With a feeling of panic she looked at the country all around. Everywhere there was nothing. The scene was beautiful in the early morning light. The ground and horizon were coloured with faint shades of orange and cream on which were patterns of shadows. It was beautiful, but frightening.
‘I know what it means now,’ thought Victoria, ‘when someone says they are alone in the world.’
Suddenly she heard a car. It was coming towards the village - so it was not someone chasing her. It was still only a small black dot far off on the track.
But suppose this was the enemy?
Victoria went down the hill as quickly as she could and then lay down. She watched the car come nearer. There was an Arab driver and beside him a man in European clothes.
‘Now,’ thought Victoria, ‘I’ve got to decide.’
Should she stop the car?
How could she be sure? The track was deserted. Nothing had passed - not even a donkey. Perhaps this car was going to the village she had left last night?
If it was the enemy, it was the end. But it might be her only hope of survival.
What should she do?
As she lay there considering, the car slowed, then it came off the road towards the hill.
It had seen her!
Victoria crawled round the back of the hill. She heard the car stop and the bang of a door. Then somebody said something in Arabic. Suddenly a man came into view. He was walking round the hill, half-way up. His eyes were on the ground and from time to time he bent down and picked something up. Whatever he was looking for, it was not a girl called Victoria Jones. And even better, he was definitely an Englishman.
With a cry of relief Victoria stood up. He lifted his head and looked at her in surprise.
‘I’m so glad you’ve come.’ said Victoria.
He still stared.
‘Who on earth…?’ he began. ‘Are you English? But…’
With a little laugh, Victoria threw off the old aba.
‘Of course I’m English,’ she said. ‘And please, can you take me back to Baghdad?’
‘I’m not going to Baghdad. I’ve just come from there. What on earth are you doing alone out here in the middle of the desert?’
‘I was kidnapped,’ said Victoria quickly. ‘I went to have my hair shampooed and they gave me chloroform. And when I woke up, I was in an Arab house in a village over there.’ She pointed towards the horizon.
‘I don’t know its name. I escaped and walked all through the night and then I hid behind this hill in case you were an enemy.’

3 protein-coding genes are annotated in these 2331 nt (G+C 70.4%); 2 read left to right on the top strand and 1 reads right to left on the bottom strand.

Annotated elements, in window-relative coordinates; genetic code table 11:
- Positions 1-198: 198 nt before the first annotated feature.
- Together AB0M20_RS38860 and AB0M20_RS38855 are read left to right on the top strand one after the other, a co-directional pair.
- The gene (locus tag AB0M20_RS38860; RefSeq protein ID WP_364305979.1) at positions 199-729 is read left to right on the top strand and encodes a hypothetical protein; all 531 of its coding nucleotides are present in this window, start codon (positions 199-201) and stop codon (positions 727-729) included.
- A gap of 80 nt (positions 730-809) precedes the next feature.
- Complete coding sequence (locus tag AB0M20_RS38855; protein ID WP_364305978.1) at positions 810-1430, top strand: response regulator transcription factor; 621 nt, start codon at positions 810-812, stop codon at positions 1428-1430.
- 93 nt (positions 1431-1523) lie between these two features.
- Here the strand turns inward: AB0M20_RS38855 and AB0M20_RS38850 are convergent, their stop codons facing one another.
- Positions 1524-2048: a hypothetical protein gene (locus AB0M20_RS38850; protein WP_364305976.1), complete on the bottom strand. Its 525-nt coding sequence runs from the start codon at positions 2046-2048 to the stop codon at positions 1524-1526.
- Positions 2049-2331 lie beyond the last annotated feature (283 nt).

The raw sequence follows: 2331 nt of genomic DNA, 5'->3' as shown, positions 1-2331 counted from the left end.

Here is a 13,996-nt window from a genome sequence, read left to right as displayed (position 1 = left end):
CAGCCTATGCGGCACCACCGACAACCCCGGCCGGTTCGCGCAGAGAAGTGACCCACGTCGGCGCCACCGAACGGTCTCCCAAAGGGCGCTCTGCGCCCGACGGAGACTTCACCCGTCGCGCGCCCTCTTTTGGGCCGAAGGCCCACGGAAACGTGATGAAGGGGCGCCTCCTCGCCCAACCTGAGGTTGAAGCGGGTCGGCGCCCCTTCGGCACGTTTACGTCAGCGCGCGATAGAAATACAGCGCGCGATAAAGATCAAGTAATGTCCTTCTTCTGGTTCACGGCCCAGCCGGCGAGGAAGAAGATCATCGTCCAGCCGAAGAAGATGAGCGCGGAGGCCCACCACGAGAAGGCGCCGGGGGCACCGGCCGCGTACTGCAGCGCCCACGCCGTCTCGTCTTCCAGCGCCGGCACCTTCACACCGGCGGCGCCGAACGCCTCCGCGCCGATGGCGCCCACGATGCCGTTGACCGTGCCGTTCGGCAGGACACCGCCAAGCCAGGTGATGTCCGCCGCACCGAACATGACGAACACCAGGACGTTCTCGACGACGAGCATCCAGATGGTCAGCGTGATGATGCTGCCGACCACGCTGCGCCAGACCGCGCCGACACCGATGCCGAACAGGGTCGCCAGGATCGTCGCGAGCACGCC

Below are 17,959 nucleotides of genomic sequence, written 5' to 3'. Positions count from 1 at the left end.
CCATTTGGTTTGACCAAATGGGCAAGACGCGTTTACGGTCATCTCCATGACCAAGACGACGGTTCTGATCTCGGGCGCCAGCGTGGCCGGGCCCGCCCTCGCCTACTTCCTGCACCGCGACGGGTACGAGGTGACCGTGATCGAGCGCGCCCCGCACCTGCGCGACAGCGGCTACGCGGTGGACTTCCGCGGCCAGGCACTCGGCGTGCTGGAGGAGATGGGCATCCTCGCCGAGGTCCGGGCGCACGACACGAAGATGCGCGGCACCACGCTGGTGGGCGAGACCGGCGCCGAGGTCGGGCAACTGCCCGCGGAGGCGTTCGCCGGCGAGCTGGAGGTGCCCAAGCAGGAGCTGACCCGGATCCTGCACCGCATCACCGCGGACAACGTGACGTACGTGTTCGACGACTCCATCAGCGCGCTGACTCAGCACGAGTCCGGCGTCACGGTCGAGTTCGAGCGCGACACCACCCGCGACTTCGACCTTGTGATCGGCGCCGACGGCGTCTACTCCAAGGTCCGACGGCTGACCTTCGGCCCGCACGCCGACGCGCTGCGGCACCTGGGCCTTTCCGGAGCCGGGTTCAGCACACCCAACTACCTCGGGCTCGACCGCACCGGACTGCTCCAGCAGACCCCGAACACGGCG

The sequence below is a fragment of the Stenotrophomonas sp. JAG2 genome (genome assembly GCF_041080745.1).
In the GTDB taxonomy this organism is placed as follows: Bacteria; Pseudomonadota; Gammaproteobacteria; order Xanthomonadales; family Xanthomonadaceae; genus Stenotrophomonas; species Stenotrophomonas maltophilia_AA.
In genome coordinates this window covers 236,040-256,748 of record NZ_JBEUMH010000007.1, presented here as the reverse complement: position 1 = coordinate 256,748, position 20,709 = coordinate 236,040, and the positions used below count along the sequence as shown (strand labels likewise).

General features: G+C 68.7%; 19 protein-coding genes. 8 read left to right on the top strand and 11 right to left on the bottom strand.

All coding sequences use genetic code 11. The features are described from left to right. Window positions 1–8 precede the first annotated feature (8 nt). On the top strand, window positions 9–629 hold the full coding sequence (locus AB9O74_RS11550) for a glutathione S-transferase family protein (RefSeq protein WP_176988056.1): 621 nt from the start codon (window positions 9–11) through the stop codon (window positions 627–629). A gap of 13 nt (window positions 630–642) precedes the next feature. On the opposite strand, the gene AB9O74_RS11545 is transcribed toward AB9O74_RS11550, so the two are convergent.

Her rescuer was staring at her with a very strange expression. He was a man of about thirty-five, fair-haired, with a sort of superior expression. He was very polite and correct. He now put on a pair of glasses and stared at her through them in a very superior way. Victoria decided that this man did not believe a. word she was saying.
She was immediately extremely angry.
‘It’s perfectly true,’ she said. ‘Every word of it!’
The stranger looked more disbelieving than ever. ‘Incredible,’ he said coldly.
Victoria was frustrated. How unfair it was that she could always make a lie sound believable, but when telling the truth she didn’t have the power to make people believe her.
‘Well, if you haven’t got anything to drink with you, I shall die of thirst,’ she said.
‘Abdul,’ the stranger called.
The driver appeared and was sent for a large bottle of water. Victoria drank thankfully. ‘Oh!’ she said. ‘That’s better.’
‘My name’s Richard Baker,’ said the Englishman.
‘I’m Victoria Jones.’ And then, in an effort to change the disbelief she saw into respectful attention, she added, ‘I’m joining my uncle, Dr Pauncefoot Jones, on his dig.’
‘How amazing!’ said Baker. ‘I’m on my way to the dig myself. It’s only about fifteen miles from here. I’m just the right person to have rescued you, aren’t I?’
Victoria was completely shocked - quite unable to say another word. Silently she followed Richard to the car.
‘I suppose you’re the anthropologist.’ said Richard, as she sat down in the back seat. ‘I didn’t expect you so soon.’
He stood for a moment sorting through various pieces of broken pottery which he removed from his pockets. Victoria now realized that this was what he had been picking up on the hill.
‘Most of it is late Assyrian,’ he said, pointing towards the hill. He smiled as he added, ‘I’m glad to see that in spite of your troubles your archaeological instincts led you to examine a tell.’
Victoria opened her mouth and then shut it again.
What, after all, could she say?